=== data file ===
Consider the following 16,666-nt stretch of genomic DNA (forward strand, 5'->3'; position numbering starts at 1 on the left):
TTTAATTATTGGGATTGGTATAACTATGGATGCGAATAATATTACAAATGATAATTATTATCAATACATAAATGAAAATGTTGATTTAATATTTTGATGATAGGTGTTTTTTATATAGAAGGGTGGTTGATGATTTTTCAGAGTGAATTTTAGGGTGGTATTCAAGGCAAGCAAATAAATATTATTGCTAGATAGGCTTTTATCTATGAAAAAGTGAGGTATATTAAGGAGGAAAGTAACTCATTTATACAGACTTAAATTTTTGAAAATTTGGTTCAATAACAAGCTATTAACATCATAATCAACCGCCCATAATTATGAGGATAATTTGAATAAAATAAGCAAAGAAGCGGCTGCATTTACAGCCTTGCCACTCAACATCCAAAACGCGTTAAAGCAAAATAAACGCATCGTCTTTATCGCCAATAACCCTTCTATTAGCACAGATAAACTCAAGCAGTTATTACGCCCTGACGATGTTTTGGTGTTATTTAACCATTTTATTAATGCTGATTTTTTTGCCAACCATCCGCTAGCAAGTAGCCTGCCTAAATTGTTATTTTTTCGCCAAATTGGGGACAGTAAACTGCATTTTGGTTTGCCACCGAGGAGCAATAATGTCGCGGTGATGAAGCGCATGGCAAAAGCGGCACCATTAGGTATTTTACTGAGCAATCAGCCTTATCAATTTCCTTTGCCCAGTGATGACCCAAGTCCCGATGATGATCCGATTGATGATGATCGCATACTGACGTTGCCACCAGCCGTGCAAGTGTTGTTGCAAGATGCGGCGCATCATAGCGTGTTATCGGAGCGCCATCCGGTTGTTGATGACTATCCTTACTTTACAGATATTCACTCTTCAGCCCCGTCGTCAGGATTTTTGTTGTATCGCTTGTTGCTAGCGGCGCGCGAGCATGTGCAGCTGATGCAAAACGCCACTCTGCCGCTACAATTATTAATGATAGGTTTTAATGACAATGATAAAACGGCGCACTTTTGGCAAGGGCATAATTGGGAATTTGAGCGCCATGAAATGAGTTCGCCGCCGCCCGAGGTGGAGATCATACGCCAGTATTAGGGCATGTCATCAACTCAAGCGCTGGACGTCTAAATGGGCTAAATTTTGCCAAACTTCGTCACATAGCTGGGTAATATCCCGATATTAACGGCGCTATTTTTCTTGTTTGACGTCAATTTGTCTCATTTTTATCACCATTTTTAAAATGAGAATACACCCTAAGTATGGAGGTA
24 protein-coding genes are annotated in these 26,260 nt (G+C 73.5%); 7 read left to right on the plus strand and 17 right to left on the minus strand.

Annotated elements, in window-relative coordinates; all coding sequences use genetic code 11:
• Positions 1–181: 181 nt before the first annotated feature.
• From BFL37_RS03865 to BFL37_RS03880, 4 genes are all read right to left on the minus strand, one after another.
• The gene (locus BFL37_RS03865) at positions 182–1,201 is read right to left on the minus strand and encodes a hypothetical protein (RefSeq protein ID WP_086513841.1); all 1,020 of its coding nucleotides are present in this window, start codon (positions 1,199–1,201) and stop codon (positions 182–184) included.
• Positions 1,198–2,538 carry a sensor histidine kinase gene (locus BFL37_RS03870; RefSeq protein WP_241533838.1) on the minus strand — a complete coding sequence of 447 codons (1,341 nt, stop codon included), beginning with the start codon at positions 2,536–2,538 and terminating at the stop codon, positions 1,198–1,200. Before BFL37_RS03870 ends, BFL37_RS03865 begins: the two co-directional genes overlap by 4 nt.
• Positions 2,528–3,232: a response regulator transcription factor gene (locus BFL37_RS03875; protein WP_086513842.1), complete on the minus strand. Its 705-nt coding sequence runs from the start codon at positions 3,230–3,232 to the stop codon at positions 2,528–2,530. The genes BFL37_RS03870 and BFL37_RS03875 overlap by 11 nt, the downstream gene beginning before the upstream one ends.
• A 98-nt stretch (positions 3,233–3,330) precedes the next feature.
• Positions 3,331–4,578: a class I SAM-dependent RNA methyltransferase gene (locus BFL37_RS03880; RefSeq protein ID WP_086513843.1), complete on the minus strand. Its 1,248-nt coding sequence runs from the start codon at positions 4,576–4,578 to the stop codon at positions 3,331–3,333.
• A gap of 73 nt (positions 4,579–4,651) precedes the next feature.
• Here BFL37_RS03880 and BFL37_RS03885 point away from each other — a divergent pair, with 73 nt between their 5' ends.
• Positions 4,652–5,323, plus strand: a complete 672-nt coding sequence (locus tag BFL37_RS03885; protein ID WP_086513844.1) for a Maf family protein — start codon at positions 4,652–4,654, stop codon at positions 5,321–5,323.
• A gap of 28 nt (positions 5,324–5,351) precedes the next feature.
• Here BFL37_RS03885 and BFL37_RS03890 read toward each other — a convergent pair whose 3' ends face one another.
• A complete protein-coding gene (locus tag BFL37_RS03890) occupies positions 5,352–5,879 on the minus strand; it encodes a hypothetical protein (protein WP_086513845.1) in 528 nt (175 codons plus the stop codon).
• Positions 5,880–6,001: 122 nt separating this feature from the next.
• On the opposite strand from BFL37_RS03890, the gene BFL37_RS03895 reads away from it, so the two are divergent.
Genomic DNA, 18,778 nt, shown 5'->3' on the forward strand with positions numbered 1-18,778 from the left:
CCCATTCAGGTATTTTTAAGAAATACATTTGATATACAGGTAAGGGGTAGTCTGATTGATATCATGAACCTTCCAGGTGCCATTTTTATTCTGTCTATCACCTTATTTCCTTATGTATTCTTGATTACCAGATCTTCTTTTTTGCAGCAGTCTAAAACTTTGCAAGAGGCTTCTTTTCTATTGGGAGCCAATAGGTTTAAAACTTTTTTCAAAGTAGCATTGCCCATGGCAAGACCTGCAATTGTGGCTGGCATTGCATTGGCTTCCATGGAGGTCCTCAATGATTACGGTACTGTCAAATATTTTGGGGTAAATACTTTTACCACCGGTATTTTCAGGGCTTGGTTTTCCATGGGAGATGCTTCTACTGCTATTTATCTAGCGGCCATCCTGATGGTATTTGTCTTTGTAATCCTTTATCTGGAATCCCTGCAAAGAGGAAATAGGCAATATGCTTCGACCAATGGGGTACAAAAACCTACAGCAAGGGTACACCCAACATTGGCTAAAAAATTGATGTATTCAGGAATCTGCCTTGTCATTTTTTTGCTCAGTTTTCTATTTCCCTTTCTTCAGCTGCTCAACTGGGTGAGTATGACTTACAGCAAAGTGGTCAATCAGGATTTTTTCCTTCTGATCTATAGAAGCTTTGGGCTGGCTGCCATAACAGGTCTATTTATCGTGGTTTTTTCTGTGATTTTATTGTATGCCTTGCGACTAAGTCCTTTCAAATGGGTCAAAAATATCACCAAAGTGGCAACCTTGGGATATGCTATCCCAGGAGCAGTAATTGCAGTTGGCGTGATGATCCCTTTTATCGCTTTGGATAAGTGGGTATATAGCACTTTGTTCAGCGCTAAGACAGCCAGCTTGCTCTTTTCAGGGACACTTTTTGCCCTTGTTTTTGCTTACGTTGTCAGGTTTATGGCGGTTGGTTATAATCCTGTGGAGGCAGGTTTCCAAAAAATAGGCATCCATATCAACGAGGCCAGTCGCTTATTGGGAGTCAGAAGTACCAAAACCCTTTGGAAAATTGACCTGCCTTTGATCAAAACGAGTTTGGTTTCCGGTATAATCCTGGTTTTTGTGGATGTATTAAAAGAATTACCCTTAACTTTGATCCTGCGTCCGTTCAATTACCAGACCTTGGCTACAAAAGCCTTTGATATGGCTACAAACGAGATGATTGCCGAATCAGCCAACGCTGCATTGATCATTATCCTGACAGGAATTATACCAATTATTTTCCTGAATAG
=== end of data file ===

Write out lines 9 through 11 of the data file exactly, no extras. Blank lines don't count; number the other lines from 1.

• Positions 2,528–3,232: a response regulator transcription factor gene (locus BFL37_RS03875; protein WP_086513842.1), complete on the minus strand. Its 705-nt coding sequence runs from the start codon at positions 3,230–3,232 to the stop codon at positions 2,528–2,530. The genes BFL37_RS03870 and BFL37_RS03875 overlap by 11 nt, the downstream gene beginning before the upstream one ends.
• A 98-nt stretch (positions 3,233–3,330) precedes the next feature.
• Positions 3,331–4,578: a class I SAM-dependent RNA methyltransferase gene (locus BFL37_RS03880; RefSeq protein ID WP_086513843.1), complete on the minus strand. Its 1,248-nt coding sequence runs from the start codon at positions 4,576–4,578 to the stop codon at positions 3,331–3,333.